I suffered the inadequacies of mass packaged,
powdery parmesan wanna-be cheese product.
Asiago was always my father's favorite treat. 25 years ago, the Olive Oil Factory in St. Helena was the only Italian import store in the Napa Valley, maybe even the Bay Area. There, we would provision for our family picnics at Jack London Park and Sugar Loaf. The dark, mysterious shop in an old barn smelled of cheeses, strung with dried salami and other meats, packed with pasta and wines.
...sources of good asiago are not as scarce as they were when I was a child in Napa.
I faithfully maintain this tradition. Thankfully sources of good asiago are not as scarce as they were when I was a child growing up in Napa. Nothing beats sitting in Jack London Park on a hill with some fresh sourdough bread, asiago, dried persimmons, and wine. My favorite lunch consists of nothing more than tender aged asiago, fresh baguette and dried apricots or peaches.
Provolone that I have bought in the U.S. often has a similar texture and flavor to mozzarella. Provolone available outside the U.S. is completely different.
I have yet to encounter my favorite preparation of provolone in the U.S. Five years ago, while I was living in Mexico, some friends took me to an Argentine restaurant. I protested -- I don't eat meat and this restaurant specialized in steaks, seared in a wood-burning oven. My friends prevailed and I was treated to "provoletta" -- a thick round of provolone smeared with olive oil and fresh herbs, seared in the same fashion as the steaks. The provoletta arrived at my table crispy-chewy on the outside and bubbling on the inside, with fresh baguette and vegetables.
I have yet to encounter my favorite preparation of provolone
Needless to say, I repeated this experience as frequently as I could afford. Who could resist such a rich and tasty indulgence? Juan Carlos, a veterinarian friend who made housecalls, claimed that the provoletta was too rich for one person to eat all by himself, especially at night. He claimed it gave him nightmares one night after he ate a whole provoletta by himself... eat at your own risk!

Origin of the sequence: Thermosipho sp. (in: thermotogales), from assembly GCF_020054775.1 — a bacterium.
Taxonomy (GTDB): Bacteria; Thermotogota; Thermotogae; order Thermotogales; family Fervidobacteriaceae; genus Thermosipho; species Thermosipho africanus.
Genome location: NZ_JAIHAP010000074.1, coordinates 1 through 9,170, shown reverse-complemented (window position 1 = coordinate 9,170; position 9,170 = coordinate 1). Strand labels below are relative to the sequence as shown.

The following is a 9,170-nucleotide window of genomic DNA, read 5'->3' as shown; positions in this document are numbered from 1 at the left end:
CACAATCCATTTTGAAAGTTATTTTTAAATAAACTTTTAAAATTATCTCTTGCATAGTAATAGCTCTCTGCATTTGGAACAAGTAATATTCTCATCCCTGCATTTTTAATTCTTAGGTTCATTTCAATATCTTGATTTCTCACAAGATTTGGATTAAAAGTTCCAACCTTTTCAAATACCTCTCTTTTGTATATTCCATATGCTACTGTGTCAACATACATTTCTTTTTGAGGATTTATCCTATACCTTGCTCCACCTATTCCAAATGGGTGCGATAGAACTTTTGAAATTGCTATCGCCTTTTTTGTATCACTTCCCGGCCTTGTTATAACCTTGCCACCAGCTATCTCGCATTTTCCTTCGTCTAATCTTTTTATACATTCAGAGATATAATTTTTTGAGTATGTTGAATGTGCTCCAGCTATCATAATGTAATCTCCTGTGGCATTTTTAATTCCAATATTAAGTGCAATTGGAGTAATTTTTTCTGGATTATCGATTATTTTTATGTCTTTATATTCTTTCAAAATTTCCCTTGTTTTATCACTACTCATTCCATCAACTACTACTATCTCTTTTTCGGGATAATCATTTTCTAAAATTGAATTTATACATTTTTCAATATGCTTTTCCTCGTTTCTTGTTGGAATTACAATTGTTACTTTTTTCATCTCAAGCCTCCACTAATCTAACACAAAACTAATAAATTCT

Returning to California after graduate school, I discovered my next love: gorgonzola. Ah, the joys of gorgonzola -- pungent, creamy blue-green veined crumbles to make any salad a special meal. Every menu in San Francisco seems to feature some sort of salad with the serendipitously combination of candied walnuts, gorgonzola and pears. Somehow this always ends up on my restaurant bill.
Another important restaurant discovery -- marscapone -- cheesecake to die for. I've never had marscapone in any other preparation and as long as I can occasionally have marscapone cheesecake, I don't care. The rich, creamy, incredibly satisfying fatteningness of this dessert is second to none. When I splurge -- I do it right.
The most recent Italian cheese to be added to my memories is pecorino. During a whirlwind trip to Italy last fall, I followed the advice in a guidebook and purchased some locally produced fresh pecorino. This soft, tender slab of creamy white cheese bore little, if any, resemblance to the dried, tasteless "pecorino romano" available in U.S. supermarkets. The etto of fresh pecorino we bought in Barberino Val d'Elsa was sweet, softer than mozzarella and gone in half an hour (along with most of the bread).
Later that warm September afternoon, we snacked on aged pecorino served covered with shredded romaine and drizzled with honey proved an unbeatable snack in a street cafe in Siena. The firm texture and nutty flavor was perfectly complemented by the honey and chianti.
I'm still learning more about quality differences cheeses. The best way to learn about cheese is to go to Italy. The second best way is to go to the a really good Italian import shop and taste them. Talk to someone who knows and pick the stuff you like!
. . .
Jennifer Accettola knows how to program her VCR and exercises 5 days a week to keep the formaggio from turning her legs into cottage cheese.